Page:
University of Stirling    STORRE: Stirling Online Research Repository University Circle Images   Research Led, Student Focused  
 

STORRE >
School of Natural Sciences >
Aquaculture >
Aquaculture Journal Articles >

Please use this identifier to cite or link to this item: http://hdl.handle.net/1893/9987

Appears in Collections:Aquaculture Journal Articles
Peer Review Status: Refereed
Title: Gyrodactylids (Gyrodactylidae, Monogenea) infecting Oreochromis niloticus niloticus (L.) and O. mossambicus (Peters) (Cichlidae): A pan-global survey
Author(s): Garcia-Vasquez, Adriana
Hansen, Haakon
Christison, Kevin
Rubio-Godoy, Miguel
Bron, James
Shinn, Andrew
Contact Email: aps1@stir.ac.uk
Keywords: Monogenea
Gyrodactylus
tilapia
Oreochromis niloticus niloticus
O. mossambicus
cichlid
aquaculture
Issue Date: Sep-2010
Publisher: Springer
Citation: Garcia-Vasquez A, Hansen H, Christison K, Rubio-Godoy M, Bron J & Shinn A (2010) Gyrodactylids (Gyrodactylidae, Monogenea) infecting Oreochromis niloticus niloticus (L.) and O. mossambicus (Peters) (Cichlidae): A pan-global survey, Acta Parasitologica, 55 (3), pp. 215-229.
Abstract: Gyrodactylus infections in intensively-reared populations of Nile tilapia, Oreochromis niloticus niloticus, have been associated world-wide with high mortalities of juvenile fish. In this study, 26 populations of Gyrodactylus parasitising either O. n. niloticus or Mozambique tilapia, Oreochromis mossambicus, were sampled from fourteen countries and compared with type material of Gyrodactylus cichlidarum Paperna, 1968, Gyrodactylus niloticus (syn. of G. cichlidarum) and Gyrodactylus shariffi Cone, Arthur et Bondad-Reantaso, 1995. Representative specimens from each population were bisected, each half being used for morphological and molecular analyses. Principal component analyses (PCA) identified five distinct clusters: (1) a cluster representing G. cichlidarum collected from O. n. niloticus from 13 countries; (2) the G. shariffi paratype; (3) three specimens with pronounced ventral bar processes collected from two populations of Mexican O. n. niloticus (Gyrodactylus sp. 1); (4) four specimens collected from an Ethiopian population nominally identified as O. n. niloticus (Gyrodactylus sp. 2); (5) nine gyrodactylids from South African O. mossambicus (Gyrodactylus sp. 3). Molecular analyses comparing the sequence of the ribosomal transcribed spacer regions (ITS 1 and 2) and the 5.8S gene from the non-hook bearing half of worms representative for each population and for each cluster of parasites, confirmed the presence of G. cichlidarum in most samples analysed. Molecular data also confirmed that the DNA sequence of Gyrodactylus sp. 2 and Gyrodactylus sp. 3 (the morphologically-cryptic group of South African specimens from O. mossambicus) differed from that of G. cichlidarum and therefore represent new species; no sequences were obtained from Gyrodactylus sp. 1. The current study demonstrates that G. cichlidarum is the dominant species infecting O. n. niloticus, being found in 13 of the 15 countries sampled.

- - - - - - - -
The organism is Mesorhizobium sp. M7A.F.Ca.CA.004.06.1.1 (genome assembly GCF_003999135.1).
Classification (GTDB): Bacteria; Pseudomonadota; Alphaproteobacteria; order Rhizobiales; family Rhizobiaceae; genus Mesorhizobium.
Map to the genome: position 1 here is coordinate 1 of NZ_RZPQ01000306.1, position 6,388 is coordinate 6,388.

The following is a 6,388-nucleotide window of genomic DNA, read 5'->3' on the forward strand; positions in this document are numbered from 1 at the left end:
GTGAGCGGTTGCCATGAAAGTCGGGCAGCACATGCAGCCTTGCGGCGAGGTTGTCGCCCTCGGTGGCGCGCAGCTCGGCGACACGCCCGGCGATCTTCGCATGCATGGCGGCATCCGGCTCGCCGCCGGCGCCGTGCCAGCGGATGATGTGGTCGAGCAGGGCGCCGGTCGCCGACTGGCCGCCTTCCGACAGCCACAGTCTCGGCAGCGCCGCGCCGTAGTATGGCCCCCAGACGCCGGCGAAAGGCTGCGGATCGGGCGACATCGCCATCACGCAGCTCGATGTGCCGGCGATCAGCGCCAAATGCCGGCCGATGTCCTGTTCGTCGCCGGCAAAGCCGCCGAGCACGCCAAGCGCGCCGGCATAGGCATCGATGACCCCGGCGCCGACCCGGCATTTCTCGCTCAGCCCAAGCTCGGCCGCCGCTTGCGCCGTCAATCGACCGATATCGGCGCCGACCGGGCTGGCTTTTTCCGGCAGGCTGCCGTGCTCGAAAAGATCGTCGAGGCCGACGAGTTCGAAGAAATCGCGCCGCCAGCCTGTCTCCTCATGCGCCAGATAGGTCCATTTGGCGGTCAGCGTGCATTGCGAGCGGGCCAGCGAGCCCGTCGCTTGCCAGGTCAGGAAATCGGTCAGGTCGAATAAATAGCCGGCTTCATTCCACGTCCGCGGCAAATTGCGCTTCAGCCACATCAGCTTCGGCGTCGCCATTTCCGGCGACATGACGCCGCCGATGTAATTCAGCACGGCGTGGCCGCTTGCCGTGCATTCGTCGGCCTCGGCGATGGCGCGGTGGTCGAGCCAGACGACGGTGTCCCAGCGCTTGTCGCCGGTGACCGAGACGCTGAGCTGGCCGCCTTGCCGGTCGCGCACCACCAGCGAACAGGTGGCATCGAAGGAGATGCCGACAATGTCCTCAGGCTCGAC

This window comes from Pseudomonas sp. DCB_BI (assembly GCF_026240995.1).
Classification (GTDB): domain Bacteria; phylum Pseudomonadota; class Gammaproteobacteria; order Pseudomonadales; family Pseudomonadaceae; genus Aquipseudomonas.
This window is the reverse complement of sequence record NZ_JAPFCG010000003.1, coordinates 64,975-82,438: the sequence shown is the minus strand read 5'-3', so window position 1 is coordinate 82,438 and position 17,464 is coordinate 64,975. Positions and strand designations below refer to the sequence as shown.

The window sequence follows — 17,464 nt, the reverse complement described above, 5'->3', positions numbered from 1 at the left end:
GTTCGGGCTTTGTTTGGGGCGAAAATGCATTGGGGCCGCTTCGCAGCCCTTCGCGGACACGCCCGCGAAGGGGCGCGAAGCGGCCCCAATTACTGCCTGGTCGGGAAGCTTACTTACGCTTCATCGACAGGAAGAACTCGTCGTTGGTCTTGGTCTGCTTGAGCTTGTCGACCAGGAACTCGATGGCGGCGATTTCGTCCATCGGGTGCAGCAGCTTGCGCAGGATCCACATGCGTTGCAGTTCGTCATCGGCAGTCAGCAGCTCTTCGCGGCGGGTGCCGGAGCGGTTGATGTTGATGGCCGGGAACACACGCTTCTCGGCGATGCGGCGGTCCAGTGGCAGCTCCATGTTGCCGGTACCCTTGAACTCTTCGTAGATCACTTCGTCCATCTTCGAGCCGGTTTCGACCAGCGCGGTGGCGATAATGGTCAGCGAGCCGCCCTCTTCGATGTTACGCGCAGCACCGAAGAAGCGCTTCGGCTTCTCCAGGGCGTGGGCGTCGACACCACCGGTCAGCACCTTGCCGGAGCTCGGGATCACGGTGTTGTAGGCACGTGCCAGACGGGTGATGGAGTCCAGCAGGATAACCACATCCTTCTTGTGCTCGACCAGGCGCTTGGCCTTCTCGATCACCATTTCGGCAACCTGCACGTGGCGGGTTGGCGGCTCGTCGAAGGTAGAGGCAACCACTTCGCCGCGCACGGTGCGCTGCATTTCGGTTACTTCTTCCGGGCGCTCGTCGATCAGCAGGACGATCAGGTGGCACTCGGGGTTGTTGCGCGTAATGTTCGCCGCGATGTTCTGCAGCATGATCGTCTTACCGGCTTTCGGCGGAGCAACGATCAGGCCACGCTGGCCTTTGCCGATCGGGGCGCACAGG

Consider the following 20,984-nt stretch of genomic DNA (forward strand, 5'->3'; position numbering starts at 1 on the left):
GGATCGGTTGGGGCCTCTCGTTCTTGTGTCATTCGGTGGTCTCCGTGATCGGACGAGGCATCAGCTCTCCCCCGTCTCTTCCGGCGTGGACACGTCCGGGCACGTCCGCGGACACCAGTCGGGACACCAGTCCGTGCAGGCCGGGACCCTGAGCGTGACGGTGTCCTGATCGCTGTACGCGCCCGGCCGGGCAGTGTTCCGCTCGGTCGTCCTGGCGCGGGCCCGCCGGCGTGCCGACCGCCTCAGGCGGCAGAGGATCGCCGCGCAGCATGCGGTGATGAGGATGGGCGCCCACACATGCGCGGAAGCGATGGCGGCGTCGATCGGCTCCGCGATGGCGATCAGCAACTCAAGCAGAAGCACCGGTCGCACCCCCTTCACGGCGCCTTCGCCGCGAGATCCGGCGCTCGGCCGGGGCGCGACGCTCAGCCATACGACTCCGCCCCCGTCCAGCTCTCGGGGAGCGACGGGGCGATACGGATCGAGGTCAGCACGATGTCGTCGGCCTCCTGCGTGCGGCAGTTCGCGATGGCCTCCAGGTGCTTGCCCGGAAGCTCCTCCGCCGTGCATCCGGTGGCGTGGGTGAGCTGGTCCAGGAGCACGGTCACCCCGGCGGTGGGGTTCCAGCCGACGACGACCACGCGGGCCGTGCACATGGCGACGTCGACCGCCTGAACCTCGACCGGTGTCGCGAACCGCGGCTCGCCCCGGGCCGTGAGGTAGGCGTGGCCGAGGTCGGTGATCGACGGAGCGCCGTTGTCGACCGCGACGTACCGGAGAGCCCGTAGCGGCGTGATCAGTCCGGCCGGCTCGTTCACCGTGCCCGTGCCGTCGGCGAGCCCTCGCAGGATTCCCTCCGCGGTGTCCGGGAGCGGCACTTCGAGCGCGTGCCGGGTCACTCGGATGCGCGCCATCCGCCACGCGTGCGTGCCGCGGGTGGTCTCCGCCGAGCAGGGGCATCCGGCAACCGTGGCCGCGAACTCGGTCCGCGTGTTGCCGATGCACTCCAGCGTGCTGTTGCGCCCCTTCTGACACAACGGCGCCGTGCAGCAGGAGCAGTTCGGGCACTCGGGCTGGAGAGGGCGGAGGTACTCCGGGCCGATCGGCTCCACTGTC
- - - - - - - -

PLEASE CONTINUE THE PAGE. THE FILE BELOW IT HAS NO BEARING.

Type: Journal Article
URI: http://hdl.handle.net/1893/9987
DOI Link: http://dx.doi.org/10.2478/s11686-010-0042-2
Rights: The publisher does not allow this work to be made publicly available in this Repository. Please use the Request a Copy feature at the foot of the Repository record to request a copy directly from the author. You can only request a copy if you wish to use this work for your own research or private study.
Affiliation: University of Stirling
National Veterinary Institute, Oslo
University of the Free State
Institute of Ecology, Xalapa
Aquaculture
Aquaculture

Files in This Item:

File Description SizeFormat
Garcia Vasquez et al Acta Parasit 2010.pdf2.5 MBAdobe PDFUnder Embargo until 31/12/2999 Restricted Access. Click to Request a copy from the author!

Note: If any of the files in this item are currently embargoed, you can request a copy directly from the author by clicking the padlock icon above. However, this facility is dependant on the depositor still being contactable at their original email address.

This item is protected by original copyright

Recommend this item

Items in the Repository are protected by copyright, with all rights reserved, unless otherwise indicated.

If you believe that any material held in STORRE infringes copyright, please contact library@stir.ac.uk providing details and we will remove the Work from public display in STORRE and investigate your claim.

 

Valid XHTML 1.0! Repository Service Operated by Information Services, University of Stirling
Powered by DSpace Software Copyright © 2002-2010  Duraspace - Feedback